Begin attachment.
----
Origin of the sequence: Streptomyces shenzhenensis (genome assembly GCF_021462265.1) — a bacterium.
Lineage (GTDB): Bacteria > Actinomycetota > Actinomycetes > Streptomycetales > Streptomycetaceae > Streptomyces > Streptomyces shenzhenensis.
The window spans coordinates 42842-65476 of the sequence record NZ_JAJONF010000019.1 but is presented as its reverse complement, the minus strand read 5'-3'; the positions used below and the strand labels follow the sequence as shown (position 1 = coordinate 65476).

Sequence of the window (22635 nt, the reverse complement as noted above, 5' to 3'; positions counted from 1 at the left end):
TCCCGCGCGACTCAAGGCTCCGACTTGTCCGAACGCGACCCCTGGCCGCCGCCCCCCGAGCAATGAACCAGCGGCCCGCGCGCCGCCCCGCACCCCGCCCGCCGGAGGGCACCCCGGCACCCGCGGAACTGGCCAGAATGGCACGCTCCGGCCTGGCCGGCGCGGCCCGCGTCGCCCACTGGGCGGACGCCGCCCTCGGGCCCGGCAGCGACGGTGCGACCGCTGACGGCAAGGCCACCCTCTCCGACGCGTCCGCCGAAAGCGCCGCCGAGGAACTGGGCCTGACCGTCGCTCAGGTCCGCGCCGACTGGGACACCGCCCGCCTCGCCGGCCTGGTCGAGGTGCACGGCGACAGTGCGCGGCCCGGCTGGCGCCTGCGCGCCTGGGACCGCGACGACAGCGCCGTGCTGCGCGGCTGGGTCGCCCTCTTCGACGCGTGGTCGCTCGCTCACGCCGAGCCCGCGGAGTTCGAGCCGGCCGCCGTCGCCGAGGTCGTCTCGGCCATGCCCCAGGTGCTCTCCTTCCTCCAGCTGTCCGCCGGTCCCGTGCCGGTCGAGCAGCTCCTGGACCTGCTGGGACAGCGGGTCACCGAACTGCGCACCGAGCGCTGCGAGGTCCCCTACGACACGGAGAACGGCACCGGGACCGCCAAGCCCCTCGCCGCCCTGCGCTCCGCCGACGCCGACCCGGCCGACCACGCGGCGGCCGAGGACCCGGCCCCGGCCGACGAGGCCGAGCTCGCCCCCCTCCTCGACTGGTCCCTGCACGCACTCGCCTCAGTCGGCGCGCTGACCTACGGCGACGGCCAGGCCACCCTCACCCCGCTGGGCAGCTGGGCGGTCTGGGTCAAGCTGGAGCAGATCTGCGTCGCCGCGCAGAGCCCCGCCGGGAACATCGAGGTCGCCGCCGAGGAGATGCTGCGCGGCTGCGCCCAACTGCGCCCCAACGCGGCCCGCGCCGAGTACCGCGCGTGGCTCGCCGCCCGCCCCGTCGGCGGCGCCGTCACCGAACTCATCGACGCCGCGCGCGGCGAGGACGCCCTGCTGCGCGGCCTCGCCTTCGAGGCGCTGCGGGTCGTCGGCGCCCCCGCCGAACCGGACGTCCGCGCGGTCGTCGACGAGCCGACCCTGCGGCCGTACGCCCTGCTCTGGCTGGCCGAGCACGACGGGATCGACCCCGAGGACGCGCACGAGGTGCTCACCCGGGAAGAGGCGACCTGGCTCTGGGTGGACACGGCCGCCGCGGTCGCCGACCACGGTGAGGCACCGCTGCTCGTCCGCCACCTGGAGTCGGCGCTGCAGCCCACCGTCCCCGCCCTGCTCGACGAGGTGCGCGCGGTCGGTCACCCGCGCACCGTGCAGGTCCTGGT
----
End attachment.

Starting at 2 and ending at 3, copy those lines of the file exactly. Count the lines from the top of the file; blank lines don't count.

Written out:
Lineage (GTDB): Bacteria > Actinomycetota > Actinomycetes > Streptomycetales > Streptomycetaceae > Streptomyces > Streptomyces shenzhenensis.
The window spans coordinates 42842-65476 of the sequence record NZ_JAJONF010000019.1 but is presented as its reverse complement, the minus strand read 5'-3'; the positions used below and the strand labels follow the sequence as shown (position 1 = coordinate 65476).